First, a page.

George Santos, a Queens resident and financial professional, is challenging a what he calls “a radical regime” in his campaign for New York’s 3rd Congressional District.
The district includes Manhasset, Roslyn, Port Washington, Great Neck and Floral Park, among other areas. It is currently represented by U.S. Rep. Tom Suozzi (D-Glen Cove), the former mayor of Glen Cove and former Nassau County executive who was first elected to the seat in 2016, won re-election in 2018 and is seeking another term this year.
Santos, who was confirmed as the Republican nominee for the seat last week, was born in Jackson Heights and raised in various neighborhoods in the borough by his parents, both emigrants from Brazil.
“I’m in the district by a couple of blocks,” Santos said in a phone interview conducted Monday. “I’m a lifelong New Yorker and a first-generation American, I love our country and our state, and I do not plan on ever leaving the state of New York.”
The candidate says the current “regime” representing New York State is “radicalized,” including Suozzi.
“I think the solution is fixing the state from radical regimes,” Santos said. “I’m running toward it, to fix the problem.”
Santos also said that Suozzi was “historically bad at money management.”
“He has poorly managed his budget,” Santos said. “I’m the antidote to all the wasteful spending. I don’t see why a congressman from Long Island should have to hop on a first-class airplane flight when you could take the train to Washington.”
A representative from the Suozzi campaign told Blank Slate Media that they were “not inclined to comment,” but said the government was prohibited from paying for first class seats.
A graduate of Baruch College with a degree in economics and finance, Santos began his professional career at Citigroup in its real assets division, then moved to Turkey-based hospitality firm Metglobal. He briefly worked at Goldman Sachs before joining LinkBridge Investors, and now serves as the regional director of Harbor City Capital, an alternative investment group.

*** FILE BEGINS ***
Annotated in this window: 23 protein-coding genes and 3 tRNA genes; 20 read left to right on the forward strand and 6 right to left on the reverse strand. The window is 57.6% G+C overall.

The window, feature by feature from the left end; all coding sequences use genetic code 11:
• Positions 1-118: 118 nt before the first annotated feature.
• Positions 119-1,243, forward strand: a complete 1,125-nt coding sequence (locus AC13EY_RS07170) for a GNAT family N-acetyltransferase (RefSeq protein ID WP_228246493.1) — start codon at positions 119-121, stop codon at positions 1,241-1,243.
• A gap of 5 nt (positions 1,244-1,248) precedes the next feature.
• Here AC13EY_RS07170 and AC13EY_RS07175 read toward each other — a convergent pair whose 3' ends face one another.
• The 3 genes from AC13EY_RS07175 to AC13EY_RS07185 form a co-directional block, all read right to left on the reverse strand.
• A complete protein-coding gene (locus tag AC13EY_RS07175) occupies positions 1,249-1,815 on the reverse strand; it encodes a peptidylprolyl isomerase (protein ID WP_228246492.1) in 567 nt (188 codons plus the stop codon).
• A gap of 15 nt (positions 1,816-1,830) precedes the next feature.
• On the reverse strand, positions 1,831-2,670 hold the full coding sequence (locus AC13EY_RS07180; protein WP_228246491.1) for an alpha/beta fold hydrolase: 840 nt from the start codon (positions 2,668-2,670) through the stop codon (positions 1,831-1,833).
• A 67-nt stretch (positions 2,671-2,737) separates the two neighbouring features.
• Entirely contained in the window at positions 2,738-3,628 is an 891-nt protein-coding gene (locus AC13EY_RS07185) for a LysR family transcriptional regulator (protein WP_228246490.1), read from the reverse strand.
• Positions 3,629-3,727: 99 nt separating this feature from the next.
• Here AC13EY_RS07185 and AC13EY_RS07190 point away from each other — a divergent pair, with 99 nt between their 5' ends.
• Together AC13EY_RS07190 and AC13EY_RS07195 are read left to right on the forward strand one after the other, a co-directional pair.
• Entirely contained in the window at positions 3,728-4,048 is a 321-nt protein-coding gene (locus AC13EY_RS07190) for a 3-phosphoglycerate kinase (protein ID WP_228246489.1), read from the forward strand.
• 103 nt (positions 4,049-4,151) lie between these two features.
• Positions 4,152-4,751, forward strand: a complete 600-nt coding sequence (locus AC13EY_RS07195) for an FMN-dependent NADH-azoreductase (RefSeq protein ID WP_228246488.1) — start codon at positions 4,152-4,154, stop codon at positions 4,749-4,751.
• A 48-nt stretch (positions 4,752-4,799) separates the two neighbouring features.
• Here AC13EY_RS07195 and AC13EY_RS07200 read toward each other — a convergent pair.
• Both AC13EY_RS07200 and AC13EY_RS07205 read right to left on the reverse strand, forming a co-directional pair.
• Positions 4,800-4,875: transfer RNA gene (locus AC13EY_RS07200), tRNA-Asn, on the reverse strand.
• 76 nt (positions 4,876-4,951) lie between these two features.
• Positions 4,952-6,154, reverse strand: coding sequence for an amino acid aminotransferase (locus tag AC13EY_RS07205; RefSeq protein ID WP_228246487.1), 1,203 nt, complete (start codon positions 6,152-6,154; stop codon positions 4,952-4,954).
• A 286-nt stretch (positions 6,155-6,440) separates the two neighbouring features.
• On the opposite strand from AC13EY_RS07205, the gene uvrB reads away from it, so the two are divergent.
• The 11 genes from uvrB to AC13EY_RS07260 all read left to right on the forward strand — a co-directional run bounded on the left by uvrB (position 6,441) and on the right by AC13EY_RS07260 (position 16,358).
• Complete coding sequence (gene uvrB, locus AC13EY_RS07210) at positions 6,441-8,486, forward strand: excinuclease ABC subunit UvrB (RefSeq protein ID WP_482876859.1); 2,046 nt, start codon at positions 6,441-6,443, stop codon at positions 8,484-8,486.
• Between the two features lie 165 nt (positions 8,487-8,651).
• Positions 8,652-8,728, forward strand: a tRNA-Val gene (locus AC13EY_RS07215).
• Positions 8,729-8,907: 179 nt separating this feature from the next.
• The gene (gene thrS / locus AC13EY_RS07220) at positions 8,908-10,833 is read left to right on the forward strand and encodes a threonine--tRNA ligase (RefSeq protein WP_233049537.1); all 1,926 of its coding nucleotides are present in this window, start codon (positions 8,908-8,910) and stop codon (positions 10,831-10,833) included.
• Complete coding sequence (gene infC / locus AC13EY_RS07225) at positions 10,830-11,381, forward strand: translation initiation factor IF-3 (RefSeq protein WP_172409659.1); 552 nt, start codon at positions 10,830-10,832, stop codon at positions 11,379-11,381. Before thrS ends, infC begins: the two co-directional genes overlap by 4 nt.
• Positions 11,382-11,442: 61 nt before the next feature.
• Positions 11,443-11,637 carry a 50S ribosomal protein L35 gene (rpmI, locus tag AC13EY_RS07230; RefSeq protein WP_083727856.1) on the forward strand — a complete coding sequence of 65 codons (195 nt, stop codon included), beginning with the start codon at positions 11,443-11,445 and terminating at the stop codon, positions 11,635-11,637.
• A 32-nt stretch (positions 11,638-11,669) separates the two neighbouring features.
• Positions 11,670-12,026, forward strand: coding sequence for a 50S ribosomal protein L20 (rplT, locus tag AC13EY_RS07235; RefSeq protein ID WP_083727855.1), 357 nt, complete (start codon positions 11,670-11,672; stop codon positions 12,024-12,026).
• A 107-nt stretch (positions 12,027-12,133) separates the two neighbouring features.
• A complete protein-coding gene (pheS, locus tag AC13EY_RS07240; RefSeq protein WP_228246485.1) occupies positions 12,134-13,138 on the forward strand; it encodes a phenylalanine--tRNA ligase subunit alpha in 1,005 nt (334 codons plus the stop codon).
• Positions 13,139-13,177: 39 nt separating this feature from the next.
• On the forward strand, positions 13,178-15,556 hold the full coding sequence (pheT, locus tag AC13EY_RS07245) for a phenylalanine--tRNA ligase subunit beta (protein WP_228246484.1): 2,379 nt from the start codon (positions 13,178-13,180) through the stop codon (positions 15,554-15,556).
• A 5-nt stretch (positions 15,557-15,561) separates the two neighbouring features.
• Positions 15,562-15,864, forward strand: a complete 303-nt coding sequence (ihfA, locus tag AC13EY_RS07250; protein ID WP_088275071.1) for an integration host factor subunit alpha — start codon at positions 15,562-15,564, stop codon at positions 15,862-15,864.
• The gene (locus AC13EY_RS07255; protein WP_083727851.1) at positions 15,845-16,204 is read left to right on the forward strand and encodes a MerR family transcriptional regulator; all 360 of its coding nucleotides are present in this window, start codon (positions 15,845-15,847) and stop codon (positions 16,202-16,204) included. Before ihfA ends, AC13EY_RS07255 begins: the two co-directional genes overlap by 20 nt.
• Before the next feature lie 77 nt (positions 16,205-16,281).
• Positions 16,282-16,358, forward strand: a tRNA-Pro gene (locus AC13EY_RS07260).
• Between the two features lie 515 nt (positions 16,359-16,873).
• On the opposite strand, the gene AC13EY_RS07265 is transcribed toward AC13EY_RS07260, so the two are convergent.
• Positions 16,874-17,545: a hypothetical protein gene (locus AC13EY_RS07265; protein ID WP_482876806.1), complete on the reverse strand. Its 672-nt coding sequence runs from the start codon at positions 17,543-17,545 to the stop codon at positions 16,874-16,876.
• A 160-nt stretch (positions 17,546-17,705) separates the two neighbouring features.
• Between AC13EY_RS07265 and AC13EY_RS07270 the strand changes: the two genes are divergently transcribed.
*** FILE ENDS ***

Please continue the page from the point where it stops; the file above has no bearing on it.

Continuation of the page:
“My passions lie in building bridges and bettering the lives of people,” Santos said. “The same way I’m helping people secure their retirement; let’s get the same thing done through legislation.”
Among Santos’ core issues are the eventual phasing-out of coal, which he hopes will coincide with the eventual phase-in of nuclear power.
“Instead of destroying coal outright, we phase it out,” Santos said. “We train new generation in nuclear power management, let this generation work to retirement, and we phish them into teaching nuclear tech, without destroying coal completely.”
Santos also objects to the changes made to the $10,000 cap on state and local tax deductions imposed on the tax changes approved by Republicans in Congress and signed by President Trump.
“I support the president, but I don’t think the cuts were taken into consideration too well with areas like the 3rd district in mind,” Santos said.
Another of Santos’ main issues is immigration, which he says “should be 100 percent based on merit.”
“If we’re going to allow people to come into this country, we need to vet them,” Santos said. “I’m the son of immigrants who did everything by the book, and we see these people nowadays bypassing that. It’s a slap in the face to generations who came in here properly. I want to make sure we double down on border security, build a wall twice as tall.”
Santos also wants to “reallocate resources” to the northern border, explaining that some emigres from South American fly to Canada and attempt to cross from there.
“Reinforce those borders just as well, call it 30 percent reinforcement,” Santos said. “After we have all these things in place, then we can explore granting of paths to green cards.”
Santos says he supports the deportation of convicted felons or those who commit high misdemeanors, and that he wants to review the “fine lines” of the immigration issue with “experts in Congress.”
“As far as if there’s a family living in this country, I think felons and anyone convicted of any crime should immediately be deported,” Santos said. “I don’t care how many children you have, you’re no good to them.”
The candidate says he draws inspiration from U.S. Rep. Lee Zeldin (R-Shirley), and that he seeks to be as available to his constituents as Zeldin is to his.
“If not as hands on as Congressman Zeldin, then more so,” Santos said. “I will be walking around with petitioners, knocking on doors, and as I get elected and I go to Washington, you best bet that every county will have a field office. I will take it into DC and I will make it a mission to be more present in district and be available to the people who elected me.”
Santos says that he will bring a “fresh perspective” if elected, and that policy over party will be paramount in his campaign.
“I would like the public to know that let’s forget about R and D next to candidate’s names,” Santos said. “It’s the policy and not the party that affect our livelihoods. we need to start looking at policies and make sure the candidates will help and not hurt you in the long run.”